To be a disabled child, or a disabled adult who needs supportive care, is to know that your life is literally in the hands of the people you rely on to love and care for you. And those people may well think that murdering you would be doing you a favor.
Sometimes I look for new articles or new developments in the case. I scroll through the comments to where people speculate that they were out in the woods, “doing what teenagers do.” As if they got what they deserved. My blood boils.
The next day, they arrested Paul. They didn’t really care about what happened to me, but they needed Paul’s fingerprints and they couldn’t get a court order for them. His fingerprint ended up matching a bloody fingerprint that was at the scene.
Collectively, mainstream media reporting has at once discounted Jovan Belcher's actions on account of his mental state and blamed Perkins for staying out too late -- as though Perkins could have brought her murder on herself.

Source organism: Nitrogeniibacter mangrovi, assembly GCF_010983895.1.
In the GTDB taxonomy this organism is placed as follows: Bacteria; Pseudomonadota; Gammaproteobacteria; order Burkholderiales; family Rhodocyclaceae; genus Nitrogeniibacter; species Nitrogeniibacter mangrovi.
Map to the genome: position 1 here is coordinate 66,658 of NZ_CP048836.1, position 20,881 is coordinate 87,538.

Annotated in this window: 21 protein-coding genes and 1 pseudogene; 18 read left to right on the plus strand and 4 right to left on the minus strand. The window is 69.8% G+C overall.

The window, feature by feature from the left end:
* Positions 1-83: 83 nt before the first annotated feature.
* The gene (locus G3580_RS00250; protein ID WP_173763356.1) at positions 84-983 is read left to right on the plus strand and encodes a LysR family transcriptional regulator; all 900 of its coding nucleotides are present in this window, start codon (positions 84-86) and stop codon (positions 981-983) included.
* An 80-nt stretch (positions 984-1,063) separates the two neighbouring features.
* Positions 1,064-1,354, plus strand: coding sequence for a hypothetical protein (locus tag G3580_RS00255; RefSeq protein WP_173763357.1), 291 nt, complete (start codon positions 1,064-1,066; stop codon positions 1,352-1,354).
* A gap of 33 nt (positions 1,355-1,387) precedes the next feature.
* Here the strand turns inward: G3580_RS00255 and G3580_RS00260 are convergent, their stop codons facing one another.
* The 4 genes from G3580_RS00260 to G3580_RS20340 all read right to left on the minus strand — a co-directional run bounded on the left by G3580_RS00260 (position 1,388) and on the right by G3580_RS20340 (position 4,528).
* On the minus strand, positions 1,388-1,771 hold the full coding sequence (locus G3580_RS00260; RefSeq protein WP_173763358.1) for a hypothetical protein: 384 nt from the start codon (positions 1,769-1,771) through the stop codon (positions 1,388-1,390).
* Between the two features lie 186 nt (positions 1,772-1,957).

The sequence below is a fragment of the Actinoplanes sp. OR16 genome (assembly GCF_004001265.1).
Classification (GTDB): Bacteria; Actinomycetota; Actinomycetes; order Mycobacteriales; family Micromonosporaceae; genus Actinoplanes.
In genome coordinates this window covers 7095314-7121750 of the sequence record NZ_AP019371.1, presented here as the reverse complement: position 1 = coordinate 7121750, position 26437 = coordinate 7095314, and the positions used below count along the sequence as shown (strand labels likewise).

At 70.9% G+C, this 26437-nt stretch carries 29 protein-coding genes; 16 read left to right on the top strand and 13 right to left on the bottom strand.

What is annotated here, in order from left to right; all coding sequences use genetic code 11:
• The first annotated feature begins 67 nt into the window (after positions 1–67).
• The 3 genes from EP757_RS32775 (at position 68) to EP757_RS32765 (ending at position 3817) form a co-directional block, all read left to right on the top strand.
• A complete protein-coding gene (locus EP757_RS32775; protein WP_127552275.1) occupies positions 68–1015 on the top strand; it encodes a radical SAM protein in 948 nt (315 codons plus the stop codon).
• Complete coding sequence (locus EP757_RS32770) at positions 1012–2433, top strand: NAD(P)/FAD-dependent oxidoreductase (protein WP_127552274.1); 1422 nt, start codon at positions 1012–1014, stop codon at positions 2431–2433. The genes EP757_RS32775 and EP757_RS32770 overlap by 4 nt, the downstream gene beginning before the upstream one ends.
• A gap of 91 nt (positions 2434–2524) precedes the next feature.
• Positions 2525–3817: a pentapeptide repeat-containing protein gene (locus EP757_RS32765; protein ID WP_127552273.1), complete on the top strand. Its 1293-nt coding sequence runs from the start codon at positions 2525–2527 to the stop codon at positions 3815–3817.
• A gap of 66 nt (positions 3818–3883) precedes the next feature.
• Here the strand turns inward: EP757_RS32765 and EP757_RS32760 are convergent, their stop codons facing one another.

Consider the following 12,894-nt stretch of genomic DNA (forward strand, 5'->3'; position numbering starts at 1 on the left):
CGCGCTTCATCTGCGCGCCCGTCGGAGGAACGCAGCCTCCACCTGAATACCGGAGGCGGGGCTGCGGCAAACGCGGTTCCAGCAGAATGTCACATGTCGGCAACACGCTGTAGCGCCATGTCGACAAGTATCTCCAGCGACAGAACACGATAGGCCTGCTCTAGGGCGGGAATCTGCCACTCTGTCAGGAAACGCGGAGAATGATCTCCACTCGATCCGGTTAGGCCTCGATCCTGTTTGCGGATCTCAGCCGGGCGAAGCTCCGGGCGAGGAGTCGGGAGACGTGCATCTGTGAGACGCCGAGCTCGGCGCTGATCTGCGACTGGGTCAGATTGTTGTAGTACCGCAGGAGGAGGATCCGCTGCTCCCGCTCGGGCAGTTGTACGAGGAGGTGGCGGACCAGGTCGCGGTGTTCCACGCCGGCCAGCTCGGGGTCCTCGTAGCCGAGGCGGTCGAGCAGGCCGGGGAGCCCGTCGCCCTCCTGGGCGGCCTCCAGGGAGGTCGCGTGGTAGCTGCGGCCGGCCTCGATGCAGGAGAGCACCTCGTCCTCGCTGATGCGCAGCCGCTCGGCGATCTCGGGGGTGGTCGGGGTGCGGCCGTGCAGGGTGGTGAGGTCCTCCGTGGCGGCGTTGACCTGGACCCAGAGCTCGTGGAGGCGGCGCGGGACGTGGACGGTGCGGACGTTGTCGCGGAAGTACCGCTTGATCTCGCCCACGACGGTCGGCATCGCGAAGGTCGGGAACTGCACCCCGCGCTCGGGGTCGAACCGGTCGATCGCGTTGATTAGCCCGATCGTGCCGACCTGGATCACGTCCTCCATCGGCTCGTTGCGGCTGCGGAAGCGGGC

I have written kind words to men who have done awful things: a drug-addicted man who stabbed an elderly couple to death when caught committing a burglary; a man who shot his girlfriend in the face; a man who shot a friend during an argument over a woman.
In 1984, in the quiet and modestly affluent suburb of Cape St. Clair, Maryland, a 17-year-old boy named Larry Swartz murdered both of his adoptive parents. In 1993, after serving nine years of his 12-year sentence, Larry was released from prison and came to live with us.
We went out and had a nice, big, happy family outing (My mom likes to speculate in retrospect that my dad was just gathering witnesses). Coming home exhausted, we all went to bed except my dad, who stayed up and got high.